Democrats on both sides of Capitol Hill have been forcing votes on President Donald Trump’s military powers this week amid the ratcheting up of tensions with Iran, getting predictably disparate results.
In the latest test, the Senate Foreign Relations Committee on Wednesday turned back a Democrat-led effort to move legislation designed to thwart preemptive military action against Iran.
On a 9-13 vote, with only Republican Rand Paul crossing party lines in support, members of the committee rejected an amendment to Syria-related legislation offered by Tom Udall of New Mexico with the backing of Christopher S. Murphy of Connecticut.
After defeat, Udall offered a dire warning.
“It’s a very important amendment for the timing we’re in,” he said. “At the end of this week, we’re going on break. With this building up, there’s a huge potential for miscalculation. When we return, we could be in the middle of a war.”
Members of both chambers leave D.C. at the end of the week for the Memorial Day recess.
“It’s important that we lower the level of tension and try to put this on the route that if they want to go to war, come in and tell us what your case is and why,” Udall said.
The amendment would block the use of funds “to support kinetic military operations in or against Iran unless such operations are specially authorized by an act or joint resolution of Congress that is enacted after the date of the enactment of this act.”
During a wide-ranging discussion inside the business meeting, senators variously invoked Congress’ constitutional prerogative to declare war, criticized the administration for not providing enough information, and fretted that deferring to Congress to approve military action sends a signal to Iran that the United States is weak.
They were also expecting related votes at the Senate Armed Services Committee. All the action was coming a day after the Trump administration, some would say belatedly, briefed members of the House and Senate on the uptick in tensions with Iran.
The amendment would not have precluded military action against Iran in response to attacks or to rescue Americans. After the markup, Murphy said he knew some Republicans, including Chairman Jim Risch of Idaho and Lindsey Graham of South Carolina, would not support their effort, but he expected some more backing.
“I thought we would get a few more Republicans. It’s unfortunate that they’re lining up behind the president. The amendment doesn’t prohibit us from defending our troops, and it’s disingenuous to suggest that it does,” he said. “But if there’s going to be preemptive war with Iran, the president needs to come to Congress, and I don’t know why we couldn’t all say that.”
Udall offered the amendment shortly after getting back to the Capitol from a bipartisan foreign policy event that focused on getting Congress to reclaim its constitutional powers regarding declaring war, where the New Mexico Democrat was among the speakers.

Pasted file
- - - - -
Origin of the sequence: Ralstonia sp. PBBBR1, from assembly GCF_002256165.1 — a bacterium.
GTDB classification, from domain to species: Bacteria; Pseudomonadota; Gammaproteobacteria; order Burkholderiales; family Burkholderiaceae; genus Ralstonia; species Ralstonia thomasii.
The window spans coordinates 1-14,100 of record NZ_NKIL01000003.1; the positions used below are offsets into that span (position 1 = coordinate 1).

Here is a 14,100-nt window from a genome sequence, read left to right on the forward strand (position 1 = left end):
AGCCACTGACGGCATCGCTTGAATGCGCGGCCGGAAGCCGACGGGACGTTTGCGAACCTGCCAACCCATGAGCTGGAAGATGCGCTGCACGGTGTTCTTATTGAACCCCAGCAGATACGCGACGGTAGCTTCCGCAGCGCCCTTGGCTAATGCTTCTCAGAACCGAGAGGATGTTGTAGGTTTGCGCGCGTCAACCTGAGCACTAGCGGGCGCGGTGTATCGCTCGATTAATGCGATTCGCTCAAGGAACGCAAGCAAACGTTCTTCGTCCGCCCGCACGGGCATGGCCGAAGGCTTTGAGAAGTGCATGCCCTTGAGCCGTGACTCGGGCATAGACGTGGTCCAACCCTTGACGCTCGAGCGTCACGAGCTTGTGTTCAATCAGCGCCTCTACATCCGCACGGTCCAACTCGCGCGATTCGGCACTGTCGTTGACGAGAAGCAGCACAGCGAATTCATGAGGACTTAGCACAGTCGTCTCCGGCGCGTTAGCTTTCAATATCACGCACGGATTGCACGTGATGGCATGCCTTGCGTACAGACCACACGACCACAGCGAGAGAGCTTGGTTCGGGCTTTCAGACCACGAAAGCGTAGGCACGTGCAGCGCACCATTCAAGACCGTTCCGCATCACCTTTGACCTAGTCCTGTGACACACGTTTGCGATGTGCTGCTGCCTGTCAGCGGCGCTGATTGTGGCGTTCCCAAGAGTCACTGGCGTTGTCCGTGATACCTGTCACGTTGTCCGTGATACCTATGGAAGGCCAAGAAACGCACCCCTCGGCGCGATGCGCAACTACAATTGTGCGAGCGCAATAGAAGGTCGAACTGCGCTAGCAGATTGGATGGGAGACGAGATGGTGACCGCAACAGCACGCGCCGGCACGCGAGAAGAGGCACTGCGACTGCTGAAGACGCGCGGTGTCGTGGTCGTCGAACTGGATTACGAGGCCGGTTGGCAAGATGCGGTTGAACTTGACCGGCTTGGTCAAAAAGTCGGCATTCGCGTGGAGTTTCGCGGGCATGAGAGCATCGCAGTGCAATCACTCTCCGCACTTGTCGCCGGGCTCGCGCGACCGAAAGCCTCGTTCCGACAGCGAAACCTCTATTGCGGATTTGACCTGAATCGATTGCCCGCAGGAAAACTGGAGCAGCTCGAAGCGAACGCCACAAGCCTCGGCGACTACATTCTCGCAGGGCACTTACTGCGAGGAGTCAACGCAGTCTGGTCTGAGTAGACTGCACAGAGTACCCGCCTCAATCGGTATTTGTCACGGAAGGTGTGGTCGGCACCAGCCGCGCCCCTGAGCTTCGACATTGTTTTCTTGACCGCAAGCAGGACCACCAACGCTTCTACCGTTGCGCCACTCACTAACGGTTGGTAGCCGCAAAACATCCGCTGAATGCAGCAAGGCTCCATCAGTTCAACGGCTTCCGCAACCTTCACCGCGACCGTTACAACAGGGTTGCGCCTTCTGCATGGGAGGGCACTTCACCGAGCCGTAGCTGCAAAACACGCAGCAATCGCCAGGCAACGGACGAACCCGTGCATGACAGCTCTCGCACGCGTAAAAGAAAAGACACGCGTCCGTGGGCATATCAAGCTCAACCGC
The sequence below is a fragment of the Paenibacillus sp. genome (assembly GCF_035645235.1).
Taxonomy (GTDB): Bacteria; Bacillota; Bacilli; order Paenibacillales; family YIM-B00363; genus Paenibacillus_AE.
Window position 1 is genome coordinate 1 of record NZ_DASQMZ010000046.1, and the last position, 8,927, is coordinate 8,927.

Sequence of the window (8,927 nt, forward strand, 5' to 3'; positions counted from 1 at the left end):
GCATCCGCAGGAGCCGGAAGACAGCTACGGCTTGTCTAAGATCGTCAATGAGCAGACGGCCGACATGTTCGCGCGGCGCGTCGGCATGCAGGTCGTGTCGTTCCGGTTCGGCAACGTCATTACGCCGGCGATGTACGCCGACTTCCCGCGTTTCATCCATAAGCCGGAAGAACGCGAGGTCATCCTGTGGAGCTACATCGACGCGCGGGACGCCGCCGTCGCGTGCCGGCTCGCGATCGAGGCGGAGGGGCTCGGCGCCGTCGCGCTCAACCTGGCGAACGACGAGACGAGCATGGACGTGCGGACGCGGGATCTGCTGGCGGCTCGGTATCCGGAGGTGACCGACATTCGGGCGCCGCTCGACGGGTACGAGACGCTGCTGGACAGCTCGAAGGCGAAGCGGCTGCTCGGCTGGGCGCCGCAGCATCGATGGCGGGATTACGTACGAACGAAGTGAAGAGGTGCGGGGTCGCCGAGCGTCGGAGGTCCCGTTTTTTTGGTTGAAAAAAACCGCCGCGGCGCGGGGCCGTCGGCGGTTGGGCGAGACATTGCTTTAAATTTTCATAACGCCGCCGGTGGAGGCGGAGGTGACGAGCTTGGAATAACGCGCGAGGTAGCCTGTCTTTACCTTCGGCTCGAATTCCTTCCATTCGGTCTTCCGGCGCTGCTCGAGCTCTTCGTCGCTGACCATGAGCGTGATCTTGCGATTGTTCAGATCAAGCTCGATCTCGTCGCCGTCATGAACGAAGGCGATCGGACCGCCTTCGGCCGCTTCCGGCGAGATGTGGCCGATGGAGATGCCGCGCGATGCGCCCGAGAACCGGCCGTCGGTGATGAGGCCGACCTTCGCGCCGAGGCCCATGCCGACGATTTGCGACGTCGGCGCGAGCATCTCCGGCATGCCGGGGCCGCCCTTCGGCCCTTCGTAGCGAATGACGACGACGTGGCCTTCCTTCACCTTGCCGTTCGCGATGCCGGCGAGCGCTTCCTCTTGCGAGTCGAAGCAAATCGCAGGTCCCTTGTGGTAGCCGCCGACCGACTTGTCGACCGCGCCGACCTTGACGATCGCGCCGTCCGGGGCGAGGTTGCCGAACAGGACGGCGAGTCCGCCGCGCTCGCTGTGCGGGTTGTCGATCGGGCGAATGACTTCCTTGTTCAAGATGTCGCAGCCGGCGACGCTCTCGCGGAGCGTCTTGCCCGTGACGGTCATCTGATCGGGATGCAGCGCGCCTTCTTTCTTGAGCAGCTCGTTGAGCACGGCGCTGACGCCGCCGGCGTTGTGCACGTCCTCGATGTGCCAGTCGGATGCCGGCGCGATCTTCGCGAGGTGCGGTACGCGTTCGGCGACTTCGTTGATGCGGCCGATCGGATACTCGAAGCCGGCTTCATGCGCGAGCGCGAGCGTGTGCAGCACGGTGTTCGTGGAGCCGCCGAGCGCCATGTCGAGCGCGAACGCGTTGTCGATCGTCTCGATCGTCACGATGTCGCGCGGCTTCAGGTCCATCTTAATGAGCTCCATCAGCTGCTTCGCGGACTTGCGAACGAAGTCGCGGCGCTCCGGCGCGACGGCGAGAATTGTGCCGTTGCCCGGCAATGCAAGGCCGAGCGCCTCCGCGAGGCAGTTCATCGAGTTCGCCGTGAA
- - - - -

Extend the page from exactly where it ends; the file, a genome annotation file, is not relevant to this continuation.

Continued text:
“One day the president doesn’t want to go to war with Iran, and he wants to talk; the next he wants to annihilate an entire country. I think this Twitter foreign policy is erratic. It’s reckless and it’s dangerous,” Udall said in his speech. “But whether the president wants to wage war with Iran is not the question. The real question is whether [he] comes to Congress to seek a declaration of war against Iran.”
The luncheon where Udall spoke blocks from the Capitol was itself rather usual, as it was a joint production of VoteVets and Concerned Veterans for America, two groups that usually find themselves on opposite sides of political and policy debates.
Speaking at the same event, Rep. Matt Gaetz, an ardent Trump supporter, framed the debate in terms of the president ultimately taking the more reserved option with respect to several international hot spots, whereas more hawkish advisers may have pushed intervention.
“The so-called experts behind our failed foreign policy have not learned from their mistakes because they have never been held accountable for them. And so today the saber-rattling persists, and is directed toward Venezuela, Yemen, and most disturbingly, Iran,” said Gaetz, a Republican from the Florida panhandle. “As we look to these countries, it is our task to ensure that we don’t just recount the mistakes of past decision-makers, but that we learn from them. We must resolve not to start unwise wars or put our military in unwinnable and endless conflicts.”
Back at the Capitol, Sen. Todd Young of Indiana ultimately voted with the bulk of the Republicans after getting assurances from Risch about a new hearing on questions about the authorization for the use of military force.
“If you have a son or daughter or loved one serving in Iraq, this is the worst signal you could send,” Graham said inside the Foreign Relations Committee.
Democrats Chris Coons of Delaware and Robert Menendez of New Jersey (the ranking member on the committee) voted against the Iran amendment. Menendez sounded sympathetic to the intent of Udall and Murphy, but he warned that attaching it to this specific piece of legislation “would sink the entire bill.”
The results were different one day earlier at the House Appropriations Committee, on another military authorization vote that could be viewed as a proxy for the current debate about Iran.
The House committee voted along party lines to adopt an amendment sponsored by California Democratic Rep. Barbara Lee that would sunset the 2001 authorization for the use of military force in the aftermath of the 9/11 terrorist attacks after eight months.
“As the Trump administration escalates tensions with Iran, it is more important than ever for Congress to reassert its constitutional authority. We must start by repealing the overly broad 2001 AUMF and do our job to debate and vote on any replacement,” Lee said in a statement after her amendment prevailed.
Michael Teitelbaum contributed to this report.
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